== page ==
Understanding, and accepting, the ugly side of beauty is a balancing act in society.
But how do you define beauty in the first place?
Do you admire the beauty of others, or covet it? Has a genetic life bonus given you a different line to stand in through life?
Or is it a constant questioning of what is enough to do, to get the “beauty”.
The new exhibit at the Annenberg Space for Photography brings together over 170 print images, hundreds more in a slide show and a brand new 30 minute documentary on the subject of Beauty CULTure, in an effort to present the sides to those questions, in as fair a representation as you can get.
To start with, curator Kohle Yohannan, author and cultural historian, has assembled the work of over 100 fashion and fine art photographers, and has arranged their photographs throughout the space in sections, each one examining a different aspect of beauty:
Beauty, Inc, What Color is Beauty? Dreams on Paper: The Pin-up Girl, Reaction and Revolution, Adrogyny, The Marilyn Syndrome, The Model Industry, What Size is Beauty?, and of course, Hollywood Glamour.
Here is a short overview:
The images are laid out with those headings and a short explanatory plaque, which we are always fond of in these situations. Let the viewer know where you are going with an open ended chapter title.
Now, one of the corner pieces of the whole exhibit is a new documentary by acclaimed photographer/director Lauren Greenfield. With her solid interview skills, and the whole project shot on very scary crisp HD, you get an overview and insight to the entire show.
And the whole gamut of models are represented, from the child pageant contestant to Carmen Dell’Orefice, considered the first supermodel.
She had an excellent quote ” The kids of today don’t have the privilege of poverty” (approx) which led right into the exploration of anorexia within the modeling industry.
While we may not want the image of beauty to have extra pounds, the women who present that image, young women mainly, suffer the results of getting there.
This 30 minute film is Lauren Greenfield’s best to date, as it takes on another one of the 7 deadly sins, examines it, and clarifies a very deep rooted knowledge you may already assume you have, but the examination here lays it out with new layers peeled back, very cleanly. Unlike some of her other docs, such as “Thin” while a very powerful and real issue, this one, commissioned by the Annenberg, will be more accessable to the general public.
And accessable is not a bad thing here, as the entire exhibit asks the viewer to look at their own values, and react accordingly.
There is a small section on a few real life high school girls who look at what the expectations are on them, just being regular kids. Wish we saw more of them, although Ms. Greenfield has spent a good time examining their lives of kids in this demographic, with more to come.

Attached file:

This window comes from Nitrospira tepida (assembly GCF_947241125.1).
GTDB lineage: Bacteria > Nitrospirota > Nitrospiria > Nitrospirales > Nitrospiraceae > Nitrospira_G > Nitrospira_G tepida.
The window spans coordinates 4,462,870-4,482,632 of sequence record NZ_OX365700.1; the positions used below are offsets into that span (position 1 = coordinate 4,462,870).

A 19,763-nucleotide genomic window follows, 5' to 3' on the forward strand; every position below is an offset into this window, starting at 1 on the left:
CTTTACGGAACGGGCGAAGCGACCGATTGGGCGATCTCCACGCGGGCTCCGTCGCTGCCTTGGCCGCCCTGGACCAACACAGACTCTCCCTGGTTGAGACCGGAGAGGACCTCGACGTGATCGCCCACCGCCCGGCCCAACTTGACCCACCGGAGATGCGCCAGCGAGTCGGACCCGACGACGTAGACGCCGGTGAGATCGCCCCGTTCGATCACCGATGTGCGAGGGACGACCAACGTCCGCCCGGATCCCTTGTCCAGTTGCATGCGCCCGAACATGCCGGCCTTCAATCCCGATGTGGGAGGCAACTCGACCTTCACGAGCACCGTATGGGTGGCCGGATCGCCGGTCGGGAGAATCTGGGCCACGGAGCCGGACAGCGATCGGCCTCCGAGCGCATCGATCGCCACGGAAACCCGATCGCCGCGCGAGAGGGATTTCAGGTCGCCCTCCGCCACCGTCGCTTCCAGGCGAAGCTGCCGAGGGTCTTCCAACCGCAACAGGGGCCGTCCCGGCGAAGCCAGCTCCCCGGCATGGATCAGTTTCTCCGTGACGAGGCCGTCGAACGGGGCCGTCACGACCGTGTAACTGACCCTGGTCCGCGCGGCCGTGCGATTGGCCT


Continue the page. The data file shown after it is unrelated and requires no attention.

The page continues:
We have a feeling that she is working her way through the 7 deadly sins, on a level of the young adult and how it shapes them.
There is even an interactive area which allows you to do a virtual makeover, a side by side before and after comparison, and then share it with your social network or private email.
We did it and it is buried away on some hard drive somewhere, never to be seen. Scary.
The suggestion here is to see the documentary first, THEN check out the rest of the show. There are some visually dense parts so be ready to stand and examine. Or sit at one of the 2 Surface touch screens and go through the exhibit at your own pace.
On opening night, one of the subject, Dita Von Teese, came to see herself on the wall of pin-ups:
In the coming weeks, the participating photographers and those in the beauty business will be giving free lectures at the Space, and we’ll post reminders on Facebook, Twitter and of course right here on the news feed in the right hand column.
They will all live on-line as well, if you can’t make it in person, posted on their site.
This show is a watershed moment for the Annenberg Space for Photography.
While the exhibits to now have examined the human condition in a national geographic way, not that that’s a bad thing, or has gotten to the core of competition with the Sports showing, Beauty CULTure will bring in the public, like no other show, we feel.
This is the cultural interpretation of beauty we are seeing every day.
The moral and personal costs for achieving a societal beauty are magnified here in one place.
Honestly, this is the kind of show that could easily live in LA or NYC with a common subject.
When you walk out of the building, you may agree with Jamie Lee Curtis and know that the alterations, don’t intrinsically cover the truth.
Or the septuagenarian who puts on her makeup at 6:00 AM every morning just in case the Fedex man comes to the door.
2 viewpoints with everything else in the middle, one thing we do know. You’ll want to see this show more than once.
Is it all new ground? Nope.
But it is a full compilation of the subject worthy of the space.
In the next while we’ll be posting video interview with some of the participants, with Lauren Greenfield first up in the series.
If you’re in LA, it’s a not to be missed show:
Free admission, $1.00 to park with validation.
They will be open on Memorial Day
Wed-Sun: 11am – 6pm
2000 Avenue of the Stars, #10
Los Angeles, CA 90067
NB: There was one interesting standout note – no men were involved in the model part of the show, only behind the camera. Except for one African American guy with gold body make-up. Maybe the next show.